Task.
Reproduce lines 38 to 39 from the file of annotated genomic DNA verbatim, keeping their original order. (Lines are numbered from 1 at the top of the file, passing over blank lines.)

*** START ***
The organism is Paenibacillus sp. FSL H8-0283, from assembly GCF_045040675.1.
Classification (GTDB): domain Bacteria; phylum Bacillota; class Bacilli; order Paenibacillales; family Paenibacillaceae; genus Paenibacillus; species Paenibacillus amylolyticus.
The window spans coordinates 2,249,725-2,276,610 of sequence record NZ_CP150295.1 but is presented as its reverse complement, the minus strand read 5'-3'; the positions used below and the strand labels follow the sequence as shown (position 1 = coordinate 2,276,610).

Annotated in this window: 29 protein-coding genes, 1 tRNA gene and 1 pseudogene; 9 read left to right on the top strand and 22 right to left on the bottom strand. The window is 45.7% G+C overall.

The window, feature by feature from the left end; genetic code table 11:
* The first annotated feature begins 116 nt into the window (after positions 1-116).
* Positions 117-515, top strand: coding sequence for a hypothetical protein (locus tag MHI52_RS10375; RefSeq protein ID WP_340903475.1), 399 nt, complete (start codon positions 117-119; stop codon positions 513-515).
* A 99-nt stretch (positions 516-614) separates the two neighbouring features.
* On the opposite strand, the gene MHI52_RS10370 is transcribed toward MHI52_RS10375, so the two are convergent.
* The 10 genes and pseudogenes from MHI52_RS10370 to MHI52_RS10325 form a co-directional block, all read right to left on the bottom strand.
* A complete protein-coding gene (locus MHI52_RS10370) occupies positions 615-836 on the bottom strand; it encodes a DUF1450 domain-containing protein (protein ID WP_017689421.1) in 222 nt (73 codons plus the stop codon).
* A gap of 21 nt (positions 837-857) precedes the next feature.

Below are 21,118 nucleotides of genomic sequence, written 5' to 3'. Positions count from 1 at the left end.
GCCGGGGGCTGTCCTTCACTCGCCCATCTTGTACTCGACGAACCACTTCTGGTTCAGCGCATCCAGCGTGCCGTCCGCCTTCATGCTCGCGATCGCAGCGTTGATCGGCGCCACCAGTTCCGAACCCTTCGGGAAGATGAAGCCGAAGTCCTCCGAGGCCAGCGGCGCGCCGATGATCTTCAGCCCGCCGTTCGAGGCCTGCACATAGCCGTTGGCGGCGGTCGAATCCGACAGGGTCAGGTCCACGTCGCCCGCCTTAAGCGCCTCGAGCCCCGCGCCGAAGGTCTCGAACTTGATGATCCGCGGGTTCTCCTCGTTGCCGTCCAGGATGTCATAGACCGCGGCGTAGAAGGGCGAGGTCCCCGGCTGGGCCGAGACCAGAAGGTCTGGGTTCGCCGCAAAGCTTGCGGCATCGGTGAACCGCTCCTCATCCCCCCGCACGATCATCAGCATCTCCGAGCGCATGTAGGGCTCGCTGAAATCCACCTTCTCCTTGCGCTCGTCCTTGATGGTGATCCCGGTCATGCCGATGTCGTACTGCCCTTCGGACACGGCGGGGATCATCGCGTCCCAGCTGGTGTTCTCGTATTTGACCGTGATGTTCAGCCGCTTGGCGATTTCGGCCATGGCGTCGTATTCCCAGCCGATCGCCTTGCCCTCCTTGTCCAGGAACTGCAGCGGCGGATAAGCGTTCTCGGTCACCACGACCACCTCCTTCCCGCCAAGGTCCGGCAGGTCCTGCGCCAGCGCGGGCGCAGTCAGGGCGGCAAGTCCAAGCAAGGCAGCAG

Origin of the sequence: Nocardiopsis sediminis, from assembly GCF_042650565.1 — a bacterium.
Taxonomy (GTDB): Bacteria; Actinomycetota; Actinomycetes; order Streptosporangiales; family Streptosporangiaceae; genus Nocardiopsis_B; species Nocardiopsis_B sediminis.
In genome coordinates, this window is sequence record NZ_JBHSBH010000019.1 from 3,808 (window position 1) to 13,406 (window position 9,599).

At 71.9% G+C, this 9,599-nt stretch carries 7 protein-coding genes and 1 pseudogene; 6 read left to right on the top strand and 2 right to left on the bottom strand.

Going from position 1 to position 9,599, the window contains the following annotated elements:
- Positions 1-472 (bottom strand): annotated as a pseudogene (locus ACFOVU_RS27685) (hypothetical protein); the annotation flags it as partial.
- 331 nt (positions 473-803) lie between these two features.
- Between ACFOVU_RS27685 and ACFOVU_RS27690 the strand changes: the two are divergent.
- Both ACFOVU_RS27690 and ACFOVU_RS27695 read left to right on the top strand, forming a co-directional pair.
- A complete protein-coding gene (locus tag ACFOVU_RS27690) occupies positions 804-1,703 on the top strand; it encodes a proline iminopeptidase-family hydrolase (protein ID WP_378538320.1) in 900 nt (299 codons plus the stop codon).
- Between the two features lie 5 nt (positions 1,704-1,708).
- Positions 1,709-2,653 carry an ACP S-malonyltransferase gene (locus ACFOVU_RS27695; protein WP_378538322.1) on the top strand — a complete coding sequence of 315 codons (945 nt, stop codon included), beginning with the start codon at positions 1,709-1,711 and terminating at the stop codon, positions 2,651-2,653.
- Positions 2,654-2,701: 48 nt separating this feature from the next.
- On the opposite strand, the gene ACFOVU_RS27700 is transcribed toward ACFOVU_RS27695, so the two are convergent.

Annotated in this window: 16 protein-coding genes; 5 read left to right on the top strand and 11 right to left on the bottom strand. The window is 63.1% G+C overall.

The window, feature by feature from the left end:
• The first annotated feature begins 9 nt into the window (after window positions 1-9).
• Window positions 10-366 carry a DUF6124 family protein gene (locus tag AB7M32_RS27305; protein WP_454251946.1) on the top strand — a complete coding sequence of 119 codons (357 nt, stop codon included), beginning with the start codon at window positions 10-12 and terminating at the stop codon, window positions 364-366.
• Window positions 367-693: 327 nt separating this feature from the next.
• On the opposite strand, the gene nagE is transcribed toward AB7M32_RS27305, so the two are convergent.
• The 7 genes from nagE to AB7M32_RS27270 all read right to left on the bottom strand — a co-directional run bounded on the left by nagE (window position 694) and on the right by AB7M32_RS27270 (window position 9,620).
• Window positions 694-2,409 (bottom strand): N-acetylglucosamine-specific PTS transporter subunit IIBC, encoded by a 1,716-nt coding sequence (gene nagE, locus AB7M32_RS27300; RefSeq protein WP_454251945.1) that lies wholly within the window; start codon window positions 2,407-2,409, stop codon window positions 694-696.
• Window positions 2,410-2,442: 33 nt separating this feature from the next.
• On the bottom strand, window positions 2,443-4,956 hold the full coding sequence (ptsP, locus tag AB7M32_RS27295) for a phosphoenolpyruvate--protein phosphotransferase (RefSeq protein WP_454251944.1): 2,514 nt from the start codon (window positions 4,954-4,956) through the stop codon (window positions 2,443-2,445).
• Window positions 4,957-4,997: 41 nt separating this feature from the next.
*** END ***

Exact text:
• On the bottom strand, window positions 2,443-4,956 hold the full coding sequence (ptsP, locus tag AB7M32_RS27295) for a phosphoenolpyruvate--protein phosphotransferase (RefSeq protein WP_454251944.1): 2,514 nt from the start codon (window positions 4,954-4,956) through the stop codon (window positions 2,443-2,445).
• Window positions 4,957-4,997: 41 nt separating this feature from the next.